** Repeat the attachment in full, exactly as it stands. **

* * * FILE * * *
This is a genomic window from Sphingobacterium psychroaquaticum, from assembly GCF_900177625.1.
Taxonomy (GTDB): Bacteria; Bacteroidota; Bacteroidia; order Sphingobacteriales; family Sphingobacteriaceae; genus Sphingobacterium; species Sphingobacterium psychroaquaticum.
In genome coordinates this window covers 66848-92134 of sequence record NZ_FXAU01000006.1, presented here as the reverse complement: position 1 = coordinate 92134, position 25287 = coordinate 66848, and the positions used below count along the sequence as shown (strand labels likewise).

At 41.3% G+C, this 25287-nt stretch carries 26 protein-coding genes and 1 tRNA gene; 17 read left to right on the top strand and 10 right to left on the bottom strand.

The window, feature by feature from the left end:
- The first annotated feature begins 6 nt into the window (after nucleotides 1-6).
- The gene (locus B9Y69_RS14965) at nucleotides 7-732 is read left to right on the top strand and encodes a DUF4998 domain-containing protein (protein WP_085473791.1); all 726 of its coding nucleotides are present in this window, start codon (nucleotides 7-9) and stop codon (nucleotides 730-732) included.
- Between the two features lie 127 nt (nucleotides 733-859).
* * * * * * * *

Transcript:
This is a genomic window from Sphingobacterium psychroaquaticum, from assembly GCF_900177625.1.
Taxonomy (GTDB): Bacteria; Bacteroidota; Bacteroidia; order Sphingobacteriales; family Sphingobacteriaceae; genus Sphingobacterium; species Sphingobacterium psychroaquaticum.
In genome coordinates this window covers 66848-92134 of sequence record NZ_FXAU01000006.1, presented here as the reverse complement: position 1 = coordinate 92134, position 25287 = coordinate 66848, and the positions used below count along the sequence as shown (strand labels likewise).

At 41.3% G+C, this 25287-nt stretch carries 26 protein-coding genes and 1 tRNA gene; 17 read left to right on the top strand and 10 right to left on the bottom strand.

The window, feature by feature from the left end:
- The first annotated feature begins 6 nt into the window (after nucleotides 1-6).
- The gene (locus B9Y69_RS14965) at nucleotides 7-732 is read left to right on the top strand and encodes a DUF4998 domain-containing protein (protein WP_085473791.1); all 726 of its coding nucleotides are present in this window, start codon (nucleotides 7-9) and stop codon (nucleotides 730-732) included.
- Between the two features lie 127 nt (nucleotides 733-859).